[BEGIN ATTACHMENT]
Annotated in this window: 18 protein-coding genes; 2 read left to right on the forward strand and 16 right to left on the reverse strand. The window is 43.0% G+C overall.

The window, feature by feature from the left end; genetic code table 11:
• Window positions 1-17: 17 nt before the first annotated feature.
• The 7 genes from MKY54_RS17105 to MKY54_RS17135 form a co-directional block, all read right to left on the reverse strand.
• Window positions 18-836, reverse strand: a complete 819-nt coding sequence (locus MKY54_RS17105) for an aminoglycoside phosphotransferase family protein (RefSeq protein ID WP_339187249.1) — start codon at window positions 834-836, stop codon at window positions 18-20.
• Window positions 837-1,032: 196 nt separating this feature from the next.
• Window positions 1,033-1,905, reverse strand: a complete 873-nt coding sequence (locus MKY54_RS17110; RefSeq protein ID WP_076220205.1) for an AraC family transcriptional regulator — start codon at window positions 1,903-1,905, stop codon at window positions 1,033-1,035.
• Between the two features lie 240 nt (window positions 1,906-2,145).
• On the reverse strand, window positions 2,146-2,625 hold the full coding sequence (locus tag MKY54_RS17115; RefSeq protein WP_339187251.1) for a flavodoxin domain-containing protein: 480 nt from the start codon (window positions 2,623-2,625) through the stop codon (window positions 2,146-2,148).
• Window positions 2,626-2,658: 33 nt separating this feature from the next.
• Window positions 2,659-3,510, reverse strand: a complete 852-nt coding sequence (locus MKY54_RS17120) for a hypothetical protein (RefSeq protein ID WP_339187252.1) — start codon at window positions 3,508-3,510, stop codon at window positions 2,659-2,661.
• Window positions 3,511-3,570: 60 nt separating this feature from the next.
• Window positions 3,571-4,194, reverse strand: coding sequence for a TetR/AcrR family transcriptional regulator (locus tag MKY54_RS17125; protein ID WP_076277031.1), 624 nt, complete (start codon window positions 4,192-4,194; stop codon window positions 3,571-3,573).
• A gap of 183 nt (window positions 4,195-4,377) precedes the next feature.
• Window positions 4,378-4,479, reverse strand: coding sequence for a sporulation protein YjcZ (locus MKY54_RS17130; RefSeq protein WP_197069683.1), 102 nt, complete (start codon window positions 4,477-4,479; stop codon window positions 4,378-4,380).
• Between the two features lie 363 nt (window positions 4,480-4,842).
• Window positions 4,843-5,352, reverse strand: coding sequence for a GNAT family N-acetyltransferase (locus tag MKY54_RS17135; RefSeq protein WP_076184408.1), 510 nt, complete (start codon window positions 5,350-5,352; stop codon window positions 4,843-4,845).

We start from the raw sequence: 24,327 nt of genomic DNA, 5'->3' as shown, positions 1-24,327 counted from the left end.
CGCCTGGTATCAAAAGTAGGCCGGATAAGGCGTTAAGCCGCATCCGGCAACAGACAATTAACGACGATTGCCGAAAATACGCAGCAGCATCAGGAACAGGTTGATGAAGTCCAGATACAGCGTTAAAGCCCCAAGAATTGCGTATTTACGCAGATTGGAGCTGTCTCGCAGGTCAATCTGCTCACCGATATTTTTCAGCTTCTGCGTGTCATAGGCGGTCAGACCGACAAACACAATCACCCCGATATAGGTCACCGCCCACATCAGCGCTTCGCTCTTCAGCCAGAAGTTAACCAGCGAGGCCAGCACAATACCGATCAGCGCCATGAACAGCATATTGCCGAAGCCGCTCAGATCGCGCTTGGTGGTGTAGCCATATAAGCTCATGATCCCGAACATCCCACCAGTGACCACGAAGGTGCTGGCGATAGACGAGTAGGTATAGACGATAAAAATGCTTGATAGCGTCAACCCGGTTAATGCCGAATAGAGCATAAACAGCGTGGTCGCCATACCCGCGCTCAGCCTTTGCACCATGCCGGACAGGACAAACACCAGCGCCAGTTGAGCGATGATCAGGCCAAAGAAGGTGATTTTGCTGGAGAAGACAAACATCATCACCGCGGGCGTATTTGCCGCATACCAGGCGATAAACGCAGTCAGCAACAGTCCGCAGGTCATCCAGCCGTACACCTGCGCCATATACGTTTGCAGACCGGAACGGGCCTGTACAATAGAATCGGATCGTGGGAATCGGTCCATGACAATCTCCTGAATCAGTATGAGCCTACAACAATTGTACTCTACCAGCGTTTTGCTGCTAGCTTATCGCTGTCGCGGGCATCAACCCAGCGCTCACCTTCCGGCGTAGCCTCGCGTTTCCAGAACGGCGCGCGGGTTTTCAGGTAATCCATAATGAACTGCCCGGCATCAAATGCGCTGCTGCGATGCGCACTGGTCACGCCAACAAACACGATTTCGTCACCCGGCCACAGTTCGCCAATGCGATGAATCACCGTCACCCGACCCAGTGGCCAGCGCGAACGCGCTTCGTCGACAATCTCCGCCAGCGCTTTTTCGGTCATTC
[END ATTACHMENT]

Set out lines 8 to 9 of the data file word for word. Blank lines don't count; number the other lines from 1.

• Between the two features lie 240 nt (window positions 1,906-2,145).
• On the reverse strand, window positions 2,146-2,625 hold the full coding sequence (locus tag MKY54_RS17115; RefSeq protein WP_339187251.1) for a flavodoxin domain-containing protein: 480 nt from the start codon (window positions 2,623-2,625) through the stop codon (window positions 2,146-2,148).